Elon Musk is ready to get back to work. 

"FREE AMERICA NOW," Musk tweeted April 29, the day his company was to report earnings, to expectations of analysts tracked by Zacks Investment Research of losses of -$1.57 per share. But what's less clear is how quickly and to what demand level Tesla ($NASDAQ:TSLA) can return - and, whether or not it can get on a path to profitability. 

Tesla has cut nearly 30% of job postings from its March high - one that saw job postings and production rising to levels not seen since 2018, according to data. This comes in a year where Tesla crushed market expectations, saw shares hit hard by the pandemic, and then still rebounded leading up to its earnings report for more than 80% on the year, putting its performance far ahead of market benchmarks. 

In California, where Musk tried to reopen - then backed away from plans to restart - a Fresno factory, job postings are down slightly less, about 22%. However, in California, our data (not shown) reflects that the decline in job postings has stopped, and Tesla has begun to add a handful of additional openings.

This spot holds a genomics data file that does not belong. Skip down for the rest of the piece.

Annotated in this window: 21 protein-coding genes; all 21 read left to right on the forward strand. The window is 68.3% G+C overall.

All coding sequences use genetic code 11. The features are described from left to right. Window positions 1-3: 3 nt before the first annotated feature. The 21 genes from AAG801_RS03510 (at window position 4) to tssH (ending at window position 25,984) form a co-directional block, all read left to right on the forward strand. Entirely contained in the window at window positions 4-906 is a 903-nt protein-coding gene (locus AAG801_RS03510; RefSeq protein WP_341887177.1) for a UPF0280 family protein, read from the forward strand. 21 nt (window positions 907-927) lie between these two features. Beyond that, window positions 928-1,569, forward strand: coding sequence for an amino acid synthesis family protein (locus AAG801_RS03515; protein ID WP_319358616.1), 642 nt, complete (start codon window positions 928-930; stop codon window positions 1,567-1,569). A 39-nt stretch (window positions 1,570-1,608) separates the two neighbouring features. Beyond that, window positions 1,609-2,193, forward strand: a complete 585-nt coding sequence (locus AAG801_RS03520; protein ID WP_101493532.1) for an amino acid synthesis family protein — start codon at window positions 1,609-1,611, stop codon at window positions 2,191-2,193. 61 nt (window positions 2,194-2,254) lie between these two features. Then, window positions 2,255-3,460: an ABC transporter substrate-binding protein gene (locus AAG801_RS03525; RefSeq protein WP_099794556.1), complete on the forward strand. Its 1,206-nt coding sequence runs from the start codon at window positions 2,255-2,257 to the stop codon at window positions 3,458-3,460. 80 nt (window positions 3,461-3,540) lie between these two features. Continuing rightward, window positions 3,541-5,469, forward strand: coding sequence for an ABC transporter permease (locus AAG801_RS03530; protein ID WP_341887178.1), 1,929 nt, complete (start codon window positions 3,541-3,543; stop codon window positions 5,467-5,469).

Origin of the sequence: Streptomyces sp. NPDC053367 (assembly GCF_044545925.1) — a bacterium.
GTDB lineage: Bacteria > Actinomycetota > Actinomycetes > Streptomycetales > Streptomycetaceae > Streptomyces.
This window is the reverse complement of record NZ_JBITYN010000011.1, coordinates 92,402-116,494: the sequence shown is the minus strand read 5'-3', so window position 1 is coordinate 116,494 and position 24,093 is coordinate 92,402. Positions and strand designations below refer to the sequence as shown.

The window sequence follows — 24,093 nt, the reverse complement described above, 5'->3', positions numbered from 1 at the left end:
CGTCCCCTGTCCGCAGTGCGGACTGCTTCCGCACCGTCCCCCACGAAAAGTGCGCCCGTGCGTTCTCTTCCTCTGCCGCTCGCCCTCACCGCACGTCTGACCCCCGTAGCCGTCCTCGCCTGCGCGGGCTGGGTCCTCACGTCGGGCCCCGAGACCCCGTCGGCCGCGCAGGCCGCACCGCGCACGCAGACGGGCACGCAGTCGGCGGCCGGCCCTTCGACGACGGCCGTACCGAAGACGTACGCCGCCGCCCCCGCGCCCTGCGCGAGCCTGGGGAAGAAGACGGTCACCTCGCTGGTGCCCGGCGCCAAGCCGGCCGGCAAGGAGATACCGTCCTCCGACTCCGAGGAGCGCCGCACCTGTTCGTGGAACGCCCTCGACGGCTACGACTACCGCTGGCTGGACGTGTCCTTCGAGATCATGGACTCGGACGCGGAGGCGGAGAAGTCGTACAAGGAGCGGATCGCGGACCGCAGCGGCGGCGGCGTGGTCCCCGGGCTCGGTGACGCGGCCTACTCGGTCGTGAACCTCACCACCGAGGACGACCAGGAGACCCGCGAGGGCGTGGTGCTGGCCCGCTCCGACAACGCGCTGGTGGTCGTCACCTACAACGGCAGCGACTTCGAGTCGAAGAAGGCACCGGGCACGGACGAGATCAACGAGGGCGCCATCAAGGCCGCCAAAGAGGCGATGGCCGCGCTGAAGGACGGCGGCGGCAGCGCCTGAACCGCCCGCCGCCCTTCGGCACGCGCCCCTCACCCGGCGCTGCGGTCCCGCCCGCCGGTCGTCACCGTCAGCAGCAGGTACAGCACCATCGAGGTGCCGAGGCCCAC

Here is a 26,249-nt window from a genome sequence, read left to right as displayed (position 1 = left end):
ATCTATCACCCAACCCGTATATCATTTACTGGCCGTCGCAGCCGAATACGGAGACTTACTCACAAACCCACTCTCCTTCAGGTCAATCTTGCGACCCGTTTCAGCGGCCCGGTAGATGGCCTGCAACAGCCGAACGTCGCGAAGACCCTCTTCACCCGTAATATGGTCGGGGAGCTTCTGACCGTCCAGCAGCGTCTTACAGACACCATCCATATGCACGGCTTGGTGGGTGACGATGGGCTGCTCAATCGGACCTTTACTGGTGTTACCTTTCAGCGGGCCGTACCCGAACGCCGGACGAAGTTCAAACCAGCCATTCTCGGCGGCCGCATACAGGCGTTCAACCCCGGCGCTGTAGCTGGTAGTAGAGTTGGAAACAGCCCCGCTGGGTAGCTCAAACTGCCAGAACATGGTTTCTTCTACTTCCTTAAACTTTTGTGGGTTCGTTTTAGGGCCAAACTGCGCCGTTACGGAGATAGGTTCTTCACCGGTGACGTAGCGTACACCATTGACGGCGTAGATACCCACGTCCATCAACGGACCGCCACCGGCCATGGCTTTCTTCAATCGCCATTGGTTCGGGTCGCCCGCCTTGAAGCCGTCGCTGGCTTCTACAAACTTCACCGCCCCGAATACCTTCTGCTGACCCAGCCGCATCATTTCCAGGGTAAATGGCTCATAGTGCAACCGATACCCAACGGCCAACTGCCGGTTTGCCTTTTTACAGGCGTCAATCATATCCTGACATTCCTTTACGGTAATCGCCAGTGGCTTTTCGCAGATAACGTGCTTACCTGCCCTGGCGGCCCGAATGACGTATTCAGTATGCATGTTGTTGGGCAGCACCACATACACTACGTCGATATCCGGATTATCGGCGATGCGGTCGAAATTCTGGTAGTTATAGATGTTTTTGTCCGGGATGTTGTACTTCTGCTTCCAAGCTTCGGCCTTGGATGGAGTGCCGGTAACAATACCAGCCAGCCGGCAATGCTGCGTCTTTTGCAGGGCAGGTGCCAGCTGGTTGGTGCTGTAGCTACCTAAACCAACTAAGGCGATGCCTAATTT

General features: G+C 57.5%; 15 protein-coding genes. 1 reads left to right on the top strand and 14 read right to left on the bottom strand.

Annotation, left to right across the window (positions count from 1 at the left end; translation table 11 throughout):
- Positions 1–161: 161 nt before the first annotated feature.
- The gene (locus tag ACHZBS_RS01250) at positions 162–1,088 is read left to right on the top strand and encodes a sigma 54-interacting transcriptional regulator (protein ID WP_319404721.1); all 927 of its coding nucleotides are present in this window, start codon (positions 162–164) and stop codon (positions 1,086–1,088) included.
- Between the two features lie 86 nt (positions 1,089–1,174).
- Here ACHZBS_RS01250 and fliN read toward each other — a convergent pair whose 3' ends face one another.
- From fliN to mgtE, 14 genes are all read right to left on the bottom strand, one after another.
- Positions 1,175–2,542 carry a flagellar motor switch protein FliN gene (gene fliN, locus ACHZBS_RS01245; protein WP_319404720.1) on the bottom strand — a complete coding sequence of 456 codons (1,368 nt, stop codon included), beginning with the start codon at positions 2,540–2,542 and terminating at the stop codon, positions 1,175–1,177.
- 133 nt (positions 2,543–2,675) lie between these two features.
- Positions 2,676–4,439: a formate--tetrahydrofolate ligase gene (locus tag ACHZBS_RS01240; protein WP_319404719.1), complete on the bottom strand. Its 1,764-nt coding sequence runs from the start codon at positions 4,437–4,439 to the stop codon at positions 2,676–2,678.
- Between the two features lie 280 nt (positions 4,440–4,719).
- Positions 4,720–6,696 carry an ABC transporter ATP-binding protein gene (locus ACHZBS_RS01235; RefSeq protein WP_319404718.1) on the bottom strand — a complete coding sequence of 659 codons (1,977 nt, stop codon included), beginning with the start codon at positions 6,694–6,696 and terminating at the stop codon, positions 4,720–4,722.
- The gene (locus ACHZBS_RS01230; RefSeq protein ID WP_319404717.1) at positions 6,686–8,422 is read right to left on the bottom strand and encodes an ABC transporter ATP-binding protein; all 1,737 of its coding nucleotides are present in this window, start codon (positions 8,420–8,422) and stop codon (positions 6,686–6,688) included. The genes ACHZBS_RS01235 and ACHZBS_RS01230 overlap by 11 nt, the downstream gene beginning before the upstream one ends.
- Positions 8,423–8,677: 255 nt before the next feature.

It's not unique to Tesla - regardless of where it, or Musk, believes it is in the reopening process. Volvo, which is ramping up Swedish operations as it prepares to bring production back fully online, has seen little in the way of new job openings after deep cuts that accompanied the pandemic's onset. 

And if Tesla is looking to get back to business with fewer job postings, that's not the only place it's trimming expenses. CNBC reported April 29 that the electric automaker is also eliminating an insurance policy that now forces board members to depend on Musk to cover their legal expenses. 

About the Data:

Thinknum tracks companies using the information they post online - jobs, social and web traffic, product sales, and app ratings - and creates data sets that measure factors like hiring, revenue, and foot traffic. Data sets may not be fully comprehensive (they only account for what is available on the web), but they can be used to gauge performance factors like staffing and sales. 

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